I have a bunch of dominos set up in my scene. I want them to tip each other over(aka the domino effect). However, they're not falling realistically. They're falling way to slow.

My dominos are reshaped cubes, which I've applied a box-type rigid body to. But because of limitations unbeknowst to me, I can't properly use rigid body on so small objects. Therefore I've scaled them up to 40 times larger. They are now 81,284cm x 25,414cm x 177,8cm. Because they are sooooooo large, they fall reaaaaally slow.

They are standing on a plane which have been applied a passive rigidbody.

Is there any way of making them fall realistically fast?

I've tested speeding up the scene time, but turns out a bit weird/unrealistic. I've tested bumping up the gravity, but also feels a bit weird.

File: http://www.pasteall.org/blend/26893

  • $\begingroup$ It's true that rigid body systems needs the object demension to be relatively large. Would you upload the file download link here? You can upload via PasteAll.org $\endgroup$ Feb 17, 2014 at 11:49
  • $\begingroup$ Put link in post. $\endgroup$ Feb 17, 2014 at 12:03

3 Answers 3


Normally, when simulating for the first time after adjustment, the data needs to be cached. It will look more smoother as expected when playing back from then on.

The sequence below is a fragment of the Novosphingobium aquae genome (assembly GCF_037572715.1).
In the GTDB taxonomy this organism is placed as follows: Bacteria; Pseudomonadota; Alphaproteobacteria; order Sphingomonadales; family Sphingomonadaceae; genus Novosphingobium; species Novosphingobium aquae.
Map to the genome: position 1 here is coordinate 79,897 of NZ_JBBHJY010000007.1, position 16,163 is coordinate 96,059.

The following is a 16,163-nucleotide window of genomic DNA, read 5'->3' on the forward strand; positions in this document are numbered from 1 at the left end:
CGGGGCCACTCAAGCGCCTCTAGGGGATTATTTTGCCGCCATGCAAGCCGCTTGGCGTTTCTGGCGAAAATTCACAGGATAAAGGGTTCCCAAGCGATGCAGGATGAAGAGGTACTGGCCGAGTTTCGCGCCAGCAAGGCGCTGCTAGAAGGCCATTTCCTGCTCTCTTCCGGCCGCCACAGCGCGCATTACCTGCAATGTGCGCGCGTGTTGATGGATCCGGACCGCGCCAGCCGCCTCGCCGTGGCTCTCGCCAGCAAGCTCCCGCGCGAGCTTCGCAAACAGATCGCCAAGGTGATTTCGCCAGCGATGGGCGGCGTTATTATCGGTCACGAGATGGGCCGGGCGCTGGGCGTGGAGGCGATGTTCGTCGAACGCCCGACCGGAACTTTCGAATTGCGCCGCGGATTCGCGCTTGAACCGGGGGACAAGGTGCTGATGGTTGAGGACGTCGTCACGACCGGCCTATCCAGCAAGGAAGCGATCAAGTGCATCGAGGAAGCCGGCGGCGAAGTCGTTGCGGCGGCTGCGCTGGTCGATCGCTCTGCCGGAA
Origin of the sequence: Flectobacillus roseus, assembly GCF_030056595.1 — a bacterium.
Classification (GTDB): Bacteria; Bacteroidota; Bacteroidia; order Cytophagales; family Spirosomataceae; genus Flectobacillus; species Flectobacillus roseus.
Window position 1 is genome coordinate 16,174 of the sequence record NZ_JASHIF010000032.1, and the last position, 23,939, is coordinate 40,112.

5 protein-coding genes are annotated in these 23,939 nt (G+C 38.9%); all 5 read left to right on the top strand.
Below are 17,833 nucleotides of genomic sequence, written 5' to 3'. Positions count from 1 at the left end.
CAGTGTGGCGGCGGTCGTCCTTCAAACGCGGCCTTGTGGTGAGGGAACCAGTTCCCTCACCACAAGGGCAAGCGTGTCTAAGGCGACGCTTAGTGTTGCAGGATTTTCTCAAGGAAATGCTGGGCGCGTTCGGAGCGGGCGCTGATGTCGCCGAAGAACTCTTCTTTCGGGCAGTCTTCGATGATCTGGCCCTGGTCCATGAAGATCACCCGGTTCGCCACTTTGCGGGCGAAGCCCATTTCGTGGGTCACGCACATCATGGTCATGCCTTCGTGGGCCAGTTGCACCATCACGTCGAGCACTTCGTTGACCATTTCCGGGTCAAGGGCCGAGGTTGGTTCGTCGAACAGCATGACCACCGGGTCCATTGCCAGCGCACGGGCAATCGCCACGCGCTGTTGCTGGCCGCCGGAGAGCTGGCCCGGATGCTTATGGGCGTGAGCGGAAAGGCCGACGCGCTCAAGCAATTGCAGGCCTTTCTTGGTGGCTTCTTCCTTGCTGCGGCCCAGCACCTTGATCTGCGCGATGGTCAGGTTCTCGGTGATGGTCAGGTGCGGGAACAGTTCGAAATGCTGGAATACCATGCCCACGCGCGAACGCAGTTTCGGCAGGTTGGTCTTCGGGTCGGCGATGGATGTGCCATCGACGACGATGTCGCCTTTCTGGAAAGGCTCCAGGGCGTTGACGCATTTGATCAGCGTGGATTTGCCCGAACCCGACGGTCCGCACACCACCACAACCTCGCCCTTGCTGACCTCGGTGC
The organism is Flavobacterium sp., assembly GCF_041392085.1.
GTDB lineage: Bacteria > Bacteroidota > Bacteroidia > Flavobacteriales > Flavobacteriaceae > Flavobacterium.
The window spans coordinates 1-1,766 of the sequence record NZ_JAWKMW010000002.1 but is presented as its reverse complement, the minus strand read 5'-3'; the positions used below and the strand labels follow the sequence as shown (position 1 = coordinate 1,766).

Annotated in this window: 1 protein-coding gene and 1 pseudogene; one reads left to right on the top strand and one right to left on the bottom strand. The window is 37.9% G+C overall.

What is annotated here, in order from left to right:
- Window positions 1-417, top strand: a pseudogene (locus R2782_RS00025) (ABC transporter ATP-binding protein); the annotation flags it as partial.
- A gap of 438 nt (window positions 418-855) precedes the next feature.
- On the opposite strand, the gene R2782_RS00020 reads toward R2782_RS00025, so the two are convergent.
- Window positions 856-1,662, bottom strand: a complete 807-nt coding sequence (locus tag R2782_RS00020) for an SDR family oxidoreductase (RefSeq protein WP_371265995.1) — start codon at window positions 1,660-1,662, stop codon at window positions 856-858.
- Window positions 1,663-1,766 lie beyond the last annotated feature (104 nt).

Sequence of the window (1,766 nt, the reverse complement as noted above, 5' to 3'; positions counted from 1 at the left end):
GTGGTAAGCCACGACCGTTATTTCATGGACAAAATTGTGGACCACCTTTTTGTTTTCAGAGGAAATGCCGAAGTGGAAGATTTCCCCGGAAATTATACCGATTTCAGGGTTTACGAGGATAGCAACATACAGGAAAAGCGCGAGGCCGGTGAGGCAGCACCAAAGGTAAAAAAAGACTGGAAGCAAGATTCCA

If this is not the case here, then you can adjust the Speed value located in Rigid Body Worlds panel, which lets you control the speed factor for simulation.

enter image description here

  • $\begingroup$ Thx. I'm aware of the caching for first time simulations. I've also tested upping the speed, but it doesn't get a realistic feel to it. You can kinda tell it's been speed up, which ruins the captivation of the viewer. $\endgroup$ Feb 17, 2014 at 12:23
  • $\begingroup$ Even multiplying the speed with 40(the same multiplier I've used on the scale) doesn't cut it. Still feels weird. $\endgroup$ Feb 17, 2014 at 12:24
  • $\begingroup$ @FragmentAlteration Aftering further tweaking with your file. I've managed to use small size and mass for the simulation. See here, FYI. $\endgroup$ Feb 17, 2014 at 12:48
  • $\begingroup$ That's amazing. Thx. What did you change to make it work? $\endgroup$ Feb 17, 2014 at 12:55
  • $\begingroup$ @FragmentAlteration It seems you cannot go to the chatroom here yet. In short, with small sized objects, I think you need to nake the Passive object solid, in order to let the collision shapes to work well. $\endgroup$ Feb 17, 2014 at 13:01

I have gotten much better results (even with tiny objects) by using Box as the collision shape for the floor.

It's generally good practice to use manifold objects and primitive collision shapes wherever possible.

enter image description here

Example file


You can fix this by modelling it in real world sizes. Though, as Blender's physics simulation doesn't work properly with small items, this needs some setting up.

  • Go to the Scene tab in the Properties area, as shown in the image below.
  • Set units to metric and scale to 0.01. When you enter a size somewhere without a unit, this will be interpreted as centimetres.
  • Until bug T52238 is fixed, set gravity to -981.
  • To prevent jittering and objects falling through each other, you need to set Steps Per Second a lot higher, for example 300.

In the Properties area under Scene tab, the Units scale, Gravity and Rigid body world's Steps Per Second are marked.


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